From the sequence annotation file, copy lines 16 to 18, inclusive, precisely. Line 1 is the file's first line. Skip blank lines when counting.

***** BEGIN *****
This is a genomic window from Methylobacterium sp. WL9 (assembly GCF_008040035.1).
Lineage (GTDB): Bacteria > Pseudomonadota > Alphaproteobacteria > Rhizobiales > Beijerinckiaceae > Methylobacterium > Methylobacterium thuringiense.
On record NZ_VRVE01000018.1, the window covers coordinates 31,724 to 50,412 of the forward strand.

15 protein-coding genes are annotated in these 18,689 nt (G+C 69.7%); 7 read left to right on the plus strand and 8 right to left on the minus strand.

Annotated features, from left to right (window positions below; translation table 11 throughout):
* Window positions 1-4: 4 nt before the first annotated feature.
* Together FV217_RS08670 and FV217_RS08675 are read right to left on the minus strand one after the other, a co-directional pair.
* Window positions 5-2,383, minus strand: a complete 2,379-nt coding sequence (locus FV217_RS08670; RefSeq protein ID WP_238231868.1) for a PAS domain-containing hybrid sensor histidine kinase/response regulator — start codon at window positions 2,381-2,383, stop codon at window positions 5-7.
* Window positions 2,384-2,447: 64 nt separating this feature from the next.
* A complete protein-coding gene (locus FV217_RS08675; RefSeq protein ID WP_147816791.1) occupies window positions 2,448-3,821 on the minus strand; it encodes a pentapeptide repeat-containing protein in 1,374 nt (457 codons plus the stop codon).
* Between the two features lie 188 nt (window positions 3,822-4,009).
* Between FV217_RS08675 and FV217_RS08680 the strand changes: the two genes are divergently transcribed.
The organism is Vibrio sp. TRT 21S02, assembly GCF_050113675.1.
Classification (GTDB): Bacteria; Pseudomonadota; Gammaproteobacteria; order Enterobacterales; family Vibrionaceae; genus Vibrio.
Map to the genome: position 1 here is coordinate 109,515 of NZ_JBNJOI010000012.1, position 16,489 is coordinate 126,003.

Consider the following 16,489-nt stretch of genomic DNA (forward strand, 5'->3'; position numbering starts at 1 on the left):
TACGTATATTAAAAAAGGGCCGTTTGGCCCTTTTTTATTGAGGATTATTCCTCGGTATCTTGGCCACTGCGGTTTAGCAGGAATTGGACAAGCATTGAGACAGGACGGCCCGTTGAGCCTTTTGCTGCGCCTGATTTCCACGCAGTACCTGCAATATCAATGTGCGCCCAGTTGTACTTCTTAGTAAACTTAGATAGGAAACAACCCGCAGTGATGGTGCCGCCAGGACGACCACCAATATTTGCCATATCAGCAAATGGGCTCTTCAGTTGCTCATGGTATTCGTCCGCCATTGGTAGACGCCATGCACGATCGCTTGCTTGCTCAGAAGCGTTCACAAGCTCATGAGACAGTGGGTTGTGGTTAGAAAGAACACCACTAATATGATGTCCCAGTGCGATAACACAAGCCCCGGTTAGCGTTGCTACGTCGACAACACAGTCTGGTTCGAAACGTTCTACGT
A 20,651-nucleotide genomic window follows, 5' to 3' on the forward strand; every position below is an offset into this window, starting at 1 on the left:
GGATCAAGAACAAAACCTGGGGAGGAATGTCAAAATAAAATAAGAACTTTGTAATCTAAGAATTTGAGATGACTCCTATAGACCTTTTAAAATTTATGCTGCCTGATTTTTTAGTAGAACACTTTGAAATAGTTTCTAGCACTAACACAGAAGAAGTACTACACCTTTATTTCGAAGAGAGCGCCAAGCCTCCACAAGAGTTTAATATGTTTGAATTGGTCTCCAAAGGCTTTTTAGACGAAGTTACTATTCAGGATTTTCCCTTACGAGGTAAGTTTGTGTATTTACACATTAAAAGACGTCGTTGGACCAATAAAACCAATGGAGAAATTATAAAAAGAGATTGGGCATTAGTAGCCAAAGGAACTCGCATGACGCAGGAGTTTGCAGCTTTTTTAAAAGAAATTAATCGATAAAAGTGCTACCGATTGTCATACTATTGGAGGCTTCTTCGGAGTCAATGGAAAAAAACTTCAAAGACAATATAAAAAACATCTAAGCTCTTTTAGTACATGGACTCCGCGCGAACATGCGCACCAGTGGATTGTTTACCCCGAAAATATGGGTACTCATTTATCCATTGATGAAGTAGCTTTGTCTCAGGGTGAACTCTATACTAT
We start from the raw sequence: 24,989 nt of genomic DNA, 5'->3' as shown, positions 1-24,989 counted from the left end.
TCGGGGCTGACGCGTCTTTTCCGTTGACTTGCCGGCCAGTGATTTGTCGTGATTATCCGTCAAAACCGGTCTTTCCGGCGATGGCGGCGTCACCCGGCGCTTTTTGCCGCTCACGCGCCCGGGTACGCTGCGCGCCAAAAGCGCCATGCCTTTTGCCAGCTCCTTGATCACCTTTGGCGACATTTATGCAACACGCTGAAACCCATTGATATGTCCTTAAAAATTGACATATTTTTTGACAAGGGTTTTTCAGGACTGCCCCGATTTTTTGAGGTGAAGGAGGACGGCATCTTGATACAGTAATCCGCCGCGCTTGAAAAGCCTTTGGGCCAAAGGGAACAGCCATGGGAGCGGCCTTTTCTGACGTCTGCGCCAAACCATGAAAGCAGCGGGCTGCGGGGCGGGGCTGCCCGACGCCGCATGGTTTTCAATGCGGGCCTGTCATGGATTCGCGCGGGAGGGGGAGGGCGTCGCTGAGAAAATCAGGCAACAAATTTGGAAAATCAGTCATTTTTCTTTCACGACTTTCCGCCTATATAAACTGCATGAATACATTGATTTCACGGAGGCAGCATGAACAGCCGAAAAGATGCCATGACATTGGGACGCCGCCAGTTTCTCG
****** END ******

Consider the following 16,489-nt stretch of genomic DNA (forward strand, 5'->3'; position numbering starts at 1 on the left):
TACGTATATTAAAAAAGGGCCGTTTGGCCCTTTTTTATTGAGGATTATTCCTCGGTATCTTGGCCACTGCGGTTTAGCAGGAATTGGACAAGCATTGAGACAGGACGGCCCGTTGAGCCTTTTGCTGCGCCTGATTTCCACGCAGTACCTGCAATATCAATGTGCGCCCAGTTGTACTTCTTAGTAAACTTAGATAGGAAACAACCCGCAGTGATGGTGCCGCCAGGACGACCACCAATATTTGCCATATCAGCAAATGGGCTCTTCAGTTGCTCATGGTATTCGTCCGCCATTGGTAGACGCCATGCACGATCGCTTGCTTGCTCAGAAGCGTTCACAAGCTCATGAGACAGTGGGTTGTGGTTAGAAAGAACACCACTAATATGATGTCCCAGTGCGATAACACAAGCCCCGGTTAGCGTTGCTACGTCGACAACACAGTCTGGTTCGAAACGTTCTACGT
A 20,651-nucleotide genomic window follows, 5' to 3' on the forward strand; every position below is an offset into this window, starting at 1 on the left: